A Cautionary Note
See related article, pages 1353–1358.
Drug development for acute stroke treatments is complex, very expensive, very time-consuming, and frequently disappointing. Surrogate outcome theory states that new therapies for stroke could be evaluated with smaller sample sizes than are required when traditional functional outcome measures are used by using surrogate outcomes in clinical trials. This would enable new therapies to be discarded or confirmed as candidates for larger definitive clinical trials more rapidly than at present.
This theory presupposes that surrogate outcomes work by removing the “noise” inherent in all clinically based assessments so that the therapeutic “signal” can be detected more clearly, thus requiring fewer patients to achieve a positive result. It also assumes that the effect of the treatment on the surrogate outcome profiles the therapeutic signal equally and uniformly across all key clinical characteristics (like stroke severity or age). Thus, it assumes that the surrogate mirrors both the beneficial effects and risks so that no systematic bias is inadvertently introduced that might skew the results away from the true therapeutic effect. Smaller samples should reduce costs, speed up drug assessments, and hence enable effective treatments to be found more quickly. It is therefore understandable why surrogates appear attractive, particularly for future trials in acute ischemic stroke, an area in which the discovery of effective new treatments has proved elusive.
Imaging has the potential to provide various surrogate outcome markers for acute ischemic stroke trials. Evidence of ischemic tissue injury is easy to see and appears simple to measure on MR diffusion imaging performed very early after onset; on fluid-attenuated inversion recovery at subacute times; and on T2-weighted imaging at later times. Recent thinking proposes that the amount of potentially salvageable penumbral tissue may be estimated by the difference between the perfusion and diffusion imaging lesions at presentation and the extent of reperfused tissue at follow-up by the reduction in the extent of the perfusion lesion. Thus, the size of the initial ischemic lesion at presentation, the amount of growth by later time points, the proportion with, and the extent of, any penumbra (by cross-sectional area or volume) could all be determined in patients allocated to placebo and compared with patients allocated to active treatment.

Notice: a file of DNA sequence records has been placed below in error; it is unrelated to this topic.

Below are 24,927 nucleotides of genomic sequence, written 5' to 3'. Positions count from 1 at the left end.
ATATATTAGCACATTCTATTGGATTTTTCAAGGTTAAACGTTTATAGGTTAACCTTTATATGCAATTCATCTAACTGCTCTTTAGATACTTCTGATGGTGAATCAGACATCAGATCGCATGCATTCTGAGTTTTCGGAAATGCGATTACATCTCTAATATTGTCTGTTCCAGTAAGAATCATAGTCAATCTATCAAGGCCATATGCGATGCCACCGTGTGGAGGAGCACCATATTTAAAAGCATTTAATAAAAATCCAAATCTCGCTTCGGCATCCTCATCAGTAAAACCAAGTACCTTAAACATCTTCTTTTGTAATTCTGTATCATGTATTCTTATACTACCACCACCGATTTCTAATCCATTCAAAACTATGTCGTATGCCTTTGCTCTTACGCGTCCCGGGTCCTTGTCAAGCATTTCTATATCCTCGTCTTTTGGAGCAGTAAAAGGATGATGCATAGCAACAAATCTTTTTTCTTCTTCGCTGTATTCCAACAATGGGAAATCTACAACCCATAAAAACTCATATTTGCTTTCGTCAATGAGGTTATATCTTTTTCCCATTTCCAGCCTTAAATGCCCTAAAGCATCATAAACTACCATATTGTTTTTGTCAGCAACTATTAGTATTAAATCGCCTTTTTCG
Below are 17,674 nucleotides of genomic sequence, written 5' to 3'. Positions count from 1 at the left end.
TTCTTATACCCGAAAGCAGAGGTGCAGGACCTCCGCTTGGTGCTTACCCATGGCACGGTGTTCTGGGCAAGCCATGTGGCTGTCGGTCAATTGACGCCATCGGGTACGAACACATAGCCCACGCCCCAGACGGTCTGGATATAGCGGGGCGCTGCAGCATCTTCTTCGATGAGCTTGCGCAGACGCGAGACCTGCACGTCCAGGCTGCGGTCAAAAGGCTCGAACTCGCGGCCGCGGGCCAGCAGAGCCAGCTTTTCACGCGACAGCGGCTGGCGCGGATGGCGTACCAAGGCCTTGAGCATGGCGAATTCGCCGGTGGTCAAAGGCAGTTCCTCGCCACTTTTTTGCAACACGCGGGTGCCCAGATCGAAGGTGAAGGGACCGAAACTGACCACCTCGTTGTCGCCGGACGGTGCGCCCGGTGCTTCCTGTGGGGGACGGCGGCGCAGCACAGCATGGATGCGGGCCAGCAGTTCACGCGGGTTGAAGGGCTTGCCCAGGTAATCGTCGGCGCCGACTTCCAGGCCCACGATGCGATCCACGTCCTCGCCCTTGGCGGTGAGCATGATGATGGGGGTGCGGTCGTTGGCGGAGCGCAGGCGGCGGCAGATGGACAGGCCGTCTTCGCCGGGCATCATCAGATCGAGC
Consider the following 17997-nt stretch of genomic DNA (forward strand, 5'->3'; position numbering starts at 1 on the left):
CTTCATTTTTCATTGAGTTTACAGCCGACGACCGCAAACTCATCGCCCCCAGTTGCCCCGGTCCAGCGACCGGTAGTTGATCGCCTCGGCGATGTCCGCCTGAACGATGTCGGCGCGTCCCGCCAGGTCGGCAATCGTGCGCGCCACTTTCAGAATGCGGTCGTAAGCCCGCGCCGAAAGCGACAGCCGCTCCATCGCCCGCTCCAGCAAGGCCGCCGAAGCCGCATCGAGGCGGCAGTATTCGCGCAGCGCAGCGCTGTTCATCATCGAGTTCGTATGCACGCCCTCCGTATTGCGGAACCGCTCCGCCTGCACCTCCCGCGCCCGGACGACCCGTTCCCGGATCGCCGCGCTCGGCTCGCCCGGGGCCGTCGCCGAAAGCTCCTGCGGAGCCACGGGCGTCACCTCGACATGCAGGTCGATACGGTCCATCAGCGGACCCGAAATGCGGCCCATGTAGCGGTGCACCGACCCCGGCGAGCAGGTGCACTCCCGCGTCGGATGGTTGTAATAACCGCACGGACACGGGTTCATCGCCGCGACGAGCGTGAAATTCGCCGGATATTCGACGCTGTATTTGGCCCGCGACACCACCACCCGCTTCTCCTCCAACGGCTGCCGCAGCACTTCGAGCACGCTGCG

However, this presupposes that all patients will have the required imaging outcome and that there is no interaction between survival (ie, being able to obtain the imaging outcome variable of interest, eg, final infarct size) and the treatment under evaluation. It depends on there being no interaction between the 2 main variables of interest (like final infarct volume and treatment allocation) and any other factor such as initial infarct size. It also requires measurement error for key outcome measures to be small and less than those of clinical outcome measures and, finally, that each imaging variable has been standardized. The measurement error for diffusion lesions is not trivial,1–3 and may actually inflate the sample size.2,3 The use of thresholds may improve reproducibility but not validity.1 The choice of perfusion metric or threshold still requires standardization4 because different perfusion metrics yield substantially different estimates of lesion volume and hence differing proportions of patients with penumbra.5 All that aside, is there evidence that imaging surrogate outcomes could be useful?